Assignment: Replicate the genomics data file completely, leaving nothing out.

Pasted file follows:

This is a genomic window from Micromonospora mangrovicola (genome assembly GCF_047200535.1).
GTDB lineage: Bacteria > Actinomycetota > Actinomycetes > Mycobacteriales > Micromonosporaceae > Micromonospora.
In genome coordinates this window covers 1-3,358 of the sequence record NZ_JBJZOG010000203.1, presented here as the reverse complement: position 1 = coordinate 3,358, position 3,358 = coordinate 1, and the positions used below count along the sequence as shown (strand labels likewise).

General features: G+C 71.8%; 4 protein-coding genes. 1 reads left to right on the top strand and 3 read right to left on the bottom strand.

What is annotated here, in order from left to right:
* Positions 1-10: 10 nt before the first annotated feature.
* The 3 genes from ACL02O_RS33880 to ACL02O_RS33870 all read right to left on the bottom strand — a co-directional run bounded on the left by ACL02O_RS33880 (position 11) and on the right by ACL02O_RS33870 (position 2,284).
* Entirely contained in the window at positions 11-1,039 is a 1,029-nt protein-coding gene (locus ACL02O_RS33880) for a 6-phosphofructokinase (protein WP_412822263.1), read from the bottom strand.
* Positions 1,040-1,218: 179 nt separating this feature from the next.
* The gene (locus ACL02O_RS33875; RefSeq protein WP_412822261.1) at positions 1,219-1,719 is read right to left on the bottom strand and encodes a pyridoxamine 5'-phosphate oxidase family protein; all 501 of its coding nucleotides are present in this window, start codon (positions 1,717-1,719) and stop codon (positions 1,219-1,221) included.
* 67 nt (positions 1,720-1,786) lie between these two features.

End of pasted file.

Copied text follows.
This is a genomic window from Micromonospora mangrovicola (genome assembly GCF_047200535.1).
GTDB lineage: Bacteria > Actinomycetota > Actinomycetes > Mycobacteriales > Micromonosporaceae > Micromonospora.
In genome coordinates this window covers 1-3,358 of the sequence record NZ_JBJZOG010000203.1, presented here as the reverse complement: position 1 = coordinate 3,358, position 3,358 = coordinate 1, and the positions used below count along the sequence as shown (strand labels likewise).

General features: G+C 71.8%; 4 protein-coding genes. 1 reads left to right on the top strand and 3 read right to left on the bottom strand.

What is annotated here, in order from left to right:
* Positions 1-10: 10 nt before the first annotated feature.
* The 3 genes from ACL02O_RS33880 to ACL02O_RS33870 all read right to left on the bottom strand — a co-directional run bounded on the left by ACL02O_RS33880 (position 11) and on the right by ACL02O_RS33870 (position 2,284).
* Entirely contained in the window at positions 11-1,039 is a 1,029-nt protein-coding gene (locus ACL02O_RS33880) for a 6-phosphofructokinase (protein WP_412822263.1), read from the bottom strand.
* Positions 1,040-1,218: 179 nt separating this feature from the next.
* The gene (locus ACL02O_RS33875; RefSeq protein WP_412822261.1) at positions 1,219-1,719 is read right to left on the bottom strand and encodes a pyridoxamine 5'-phosphate oxidase family protein; all 501 of its coding nucleotides are present in this window, start codon (positions 1,717-1,719) and stop codon (positions 1,219-1,221) included.
* 67 nt (positions 1,720-1,786) lie between these two features.